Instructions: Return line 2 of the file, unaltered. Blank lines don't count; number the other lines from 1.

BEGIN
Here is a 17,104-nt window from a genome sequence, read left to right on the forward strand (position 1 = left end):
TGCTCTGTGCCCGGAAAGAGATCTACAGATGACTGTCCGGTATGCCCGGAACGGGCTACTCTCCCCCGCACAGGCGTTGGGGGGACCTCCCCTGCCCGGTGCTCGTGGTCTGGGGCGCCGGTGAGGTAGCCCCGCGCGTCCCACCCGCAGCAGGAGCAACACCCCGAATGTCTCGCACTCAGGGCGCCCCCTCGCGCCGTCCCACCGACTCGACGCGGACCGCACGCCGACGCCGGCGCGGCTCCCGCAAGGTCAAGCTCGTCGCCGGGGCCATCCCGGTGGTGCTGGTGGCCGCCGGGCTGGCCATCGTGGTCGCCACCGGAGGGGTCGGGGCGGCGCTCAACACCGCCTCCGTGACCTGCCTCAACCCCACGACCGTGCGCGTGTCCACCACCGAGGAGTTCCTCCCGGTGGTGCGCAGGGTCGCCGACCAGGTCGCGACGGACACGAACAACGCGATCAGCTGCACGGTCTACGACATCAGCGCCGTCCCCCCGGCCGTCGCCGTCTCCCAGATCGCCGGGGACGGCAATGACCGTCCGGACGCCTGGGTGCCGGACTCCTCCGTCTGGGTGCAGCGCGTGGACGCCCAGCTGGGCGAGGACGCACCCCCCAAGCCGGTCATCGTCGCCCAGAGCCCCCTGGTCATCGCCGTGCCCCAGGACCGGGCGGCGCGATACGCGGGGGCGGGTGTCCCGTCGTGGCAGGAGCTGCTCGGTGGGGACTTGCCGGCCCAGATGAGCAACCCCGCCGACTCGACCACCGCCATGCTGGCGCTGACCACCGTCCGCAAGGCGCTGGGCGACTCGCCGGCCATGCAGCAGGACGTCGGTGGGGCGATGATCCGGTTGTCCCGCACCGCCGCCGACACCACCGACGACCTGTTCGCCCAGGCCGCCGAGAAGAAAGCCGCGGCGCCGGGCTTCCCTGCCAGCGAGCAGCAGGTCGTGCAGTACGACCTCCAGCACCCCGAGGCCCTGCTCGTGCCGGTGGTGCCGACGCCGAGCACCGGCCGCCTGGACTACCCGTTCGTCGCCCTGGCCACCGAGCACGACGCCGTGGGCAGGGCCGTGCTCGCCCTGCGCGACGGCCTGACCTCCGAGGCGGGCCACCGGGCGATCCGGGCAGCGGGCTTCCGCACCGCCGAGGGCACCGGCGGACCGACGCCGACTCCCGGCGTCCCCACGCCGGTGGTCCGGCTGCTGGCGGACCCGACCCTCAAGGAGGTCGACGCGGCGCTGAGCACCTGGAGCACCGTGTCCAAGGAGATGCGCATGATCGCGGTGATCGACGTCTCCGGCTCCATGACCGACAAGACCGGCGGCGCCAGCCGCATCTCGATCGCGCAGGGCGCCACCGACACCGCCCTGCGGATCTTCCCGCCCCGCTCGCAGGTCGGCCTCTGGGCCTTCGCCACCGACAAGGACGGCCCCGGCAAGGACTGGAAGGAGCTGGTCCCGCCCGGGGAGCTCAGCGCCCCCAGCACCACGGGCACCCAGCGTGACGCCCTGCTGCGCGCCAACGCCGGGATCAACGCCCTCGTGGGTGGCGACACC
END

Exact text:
TGCTCTGTGCCCGGAAAGAGATCTACAGATGACTGTCCGGTATGCCCGGAACGGGCTACTCTCCCCCGCACAGGCGTTGGGGGGACCTCCCCTGCCCGGTGCTCGTGGTCTGGGGCGCCGGTGAGGTAGCCCCGCGCGTCCCACCCGCAGCAGGAGCAACACCCCGAATGTCTCGCACTCAGGGCGCCCCCTCGCGCCGTCCCACCGACTCGACGCGGACCGCACGCCGACGCCGGCGCGGCTCCCGCAAGGTCAAGCTCGTCGCCGGGGCCATCCCGGTGGTGCTGGTGGCCGCCGGGCTGGCCATCGTGGTCGCCACCGGAGGGGTCGGGGCGGCGCTCAACACCGCCTCCGTGACCTGCCTCAACCCCACGACCGTGCGCGTGTCCACCACCGAGGAGTTCCTCCCGGTGGTGCGCAGGGTCGCCGACCAGGTCGCGACGGACACGAACAACGCGATCAGCTGCACGGTCTACGACATCAGCGCCGTCCCCCCGGCCGTCGCCGTCTCCCAGATCGCCGGGGACGGCAATGACCGTCCGGACGCCTGGGTGCCGGACTCCTCCGTCTGGGTGCAGCGCGTGGACGCCCAGCTGGGCGAGGACGCACCCCCCAAGCCGGTCATCGTCGCCCAGAGCCCCCTGGTCATCGCCGTGCCCCAGGACCGGGCGGCGCGATACGCGGGGGCGGGTGTCCCGTCGTGGCAGGAGCTGCTCGGTGGGGACTTGCCGGCCCAGATGAGCAACCCCGCCGACTCGACCACCGCCATGCTGGCGCTGACCACCGTCCGCAAGGCGCTGGGCGACTCGCCGGCCATGCAGCAGGACGTCGGTGGGGCGATGATCCGGTTGTCCCGCACCGCCGCCGACACCACCGACGACCTGTTCGCCCAGGCCGCCGAGAAGAAAGCCGCGGCGCCGGGCTTCCCTGCCAGCGAGCAGCAGGTCGTGCAGTACGACCTCCAGCACCCCGAGGCCCTGCTCGTGCCGGTGGTGCCGACGCCGAGCACCGGCCGCCTGGACTACCCGTTCGTCGCCCTGGCCACCGAGCACGACGCCGTGGGCAGGGCCGTGCTCGCCCTGCGCGACGGCCTGACCTCCGAGGCGGGCCACCGGGCGATCCGGGCAGCGGGCTTCCGCACCGCCGAGGGCACCGGCGGACCGACGCCGACTCCCGGCGTCCCCACGCCGGTGGTCCGGCTGCTGGCGGACCCGACCCTCAAGGAGGTCGACGCGGCGCTGAGCACCTGGAGCACCGTGTCCAAGGAGATGCGCATGATCGCGGTGATCGACGTCTCCGGCTCCATGACCGACAAGACCGGCGGCGCCAGCCGCATCTCGATCGCGCAGGGCGCCACCGACACCGCCCTGCGGATCTTCCCGCCCCGCTCGCAGGTCGGCCTCTGGGCCTTCGCCACCGACAAGGACGGCCCCGGCAAGGACTGGAAGGAGCTGGTCCCGCCCGGGGAGCTCAGCGCCCCCAGCACCACGGGCACCCAGCGTGACGCCCTGCTGCGCGCCAACGCCGGGATCAACGCCCTCGTGGGTGGCGACACC